3.) People use recursion only when it is very complex to write iterative code. For example, tree traversal techniques like preorder, postorder can be made both iterative and recursive. But usually we use recursive because of its simplicity.

To recurse on an open problem: do the next step, then recurse on the rest.

Well, that's a pretty decent definition you have. And wikipedia has a good definition too. So I'll add another (probably worse) definition for you.

When people refer to "recursion", they're usually talking about a function they've written which calls itself repeatedly until it is done with its work. Recursion can be helpful when traversing hierarchies in data structures.

Consider an old, well known problem:

In mathematics, the

greatest common divisor(gcd) … of two or more non-zero integers, is the largest positive integer that divides the numbers without a remainder.

The definition of gcd is surprisingly simple:

where mod is the modulo operator (that is, the remainder after integer division).

In English, this definition says the greatest common divisor of any number and zero is that number, and the greatest common divisor of two numbers *m* and *n* is the greatest common divisor of *n* and the remainder after dividing *m* by *n*.

If you'd like to know why this works, see the Wikipedia article on the Euclidean algorithm.

Let's compute gcd(10, 8) as an example. Each step is equal to the one just before it:

- gcd(10, 8)
- gcd(10, 10 mod 8)
- gcd(8, 2)
- gcd(8, 8 mod 2)
- gcd(2, 0)
- 2

In the first step, 8 does not equal zero, so the second part of the definition applies. 10 mod 8 = 2 because 8 goes into 10 once with a remainder of 2. At step 3, the second part applies again, but this time 8 mod 2 = 0 because 2 divides 8 with no remainder. At step 5, the second argument is 0, so the answer is 2.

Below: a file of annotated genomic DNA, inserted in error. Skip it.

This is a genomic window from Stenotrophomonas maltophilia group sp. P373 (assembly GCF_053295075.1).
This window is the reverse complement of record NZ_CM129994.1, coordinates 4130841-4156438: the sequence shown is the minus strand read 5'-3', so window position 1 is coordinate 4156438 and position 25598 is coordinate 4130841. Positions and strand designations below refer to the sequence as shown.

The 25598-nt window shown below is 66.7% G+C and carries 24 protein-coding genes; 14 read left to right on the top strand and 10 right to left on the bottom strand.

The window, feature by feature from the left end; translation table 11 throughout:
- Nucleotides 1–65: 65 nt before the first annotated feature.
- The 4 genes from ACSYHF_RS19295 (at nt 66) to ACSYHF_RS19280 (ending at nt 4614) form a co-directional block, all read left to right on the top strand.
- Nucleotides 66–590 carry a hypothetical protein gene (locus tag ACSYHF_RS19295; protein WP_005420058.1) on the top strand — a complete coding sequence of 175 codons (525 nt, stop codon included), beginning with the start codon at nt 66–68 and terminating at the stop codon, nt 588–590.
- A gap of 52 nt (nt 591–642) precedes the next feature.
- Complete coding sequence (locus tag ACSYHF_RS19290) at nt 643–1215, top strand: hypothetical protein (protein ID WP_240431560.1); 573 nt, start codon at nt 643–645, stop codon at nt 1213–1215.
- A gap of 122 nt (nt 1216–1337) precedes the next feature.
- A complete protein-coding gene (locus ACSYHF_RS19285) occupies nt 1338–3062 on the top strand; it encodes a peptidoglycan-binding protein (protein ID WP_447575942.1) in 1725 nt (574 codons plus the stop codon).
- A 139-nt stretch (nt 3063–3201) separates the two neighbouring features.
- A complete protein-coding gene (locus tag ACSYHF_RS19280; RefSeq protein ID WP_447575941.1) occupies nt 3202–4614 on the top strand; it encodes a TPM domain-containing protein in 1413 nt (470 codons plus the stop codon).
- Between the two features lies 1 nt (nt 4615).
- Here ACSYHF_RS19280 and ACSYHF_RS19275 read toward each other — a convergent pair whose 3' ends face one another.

Did you notice that gcd appears on both the left and right sides of the equals sign? A mathematician would say this definition is recursive because the expression you're defining recurs inside its definition.

Recursive definitions tend to be elegant. For example, a recursive definition for the sum of a list is

```
sum l =
if empty(l)
return 0
else
return head(l) + sum(tail(l))
```

where `head`

is the first element in a list and `tail`

is the rest of the list. Note that `sum`

recurs inside its definition at the end.

Maybe you'd prefer the maximum value in a list instead:

```
max l =
if empty(l)
error
elsif length(l) = 1
return head(l)
else
tailmax = max(tail(l))
if head(l) > tailmax
return head(l)
else
return tailmax
```

You might define multiplication of non-negative integers recursively to turn it into a series of additions:

```
a * b =
if b = 0
return 0
else
return a + (a * (b - 1))
```

If that bit about transforming multiplication into a series of additions doesn't make sense, try expanding a few simple examples to see how it works.

Merge sort has a lovely recursive definition: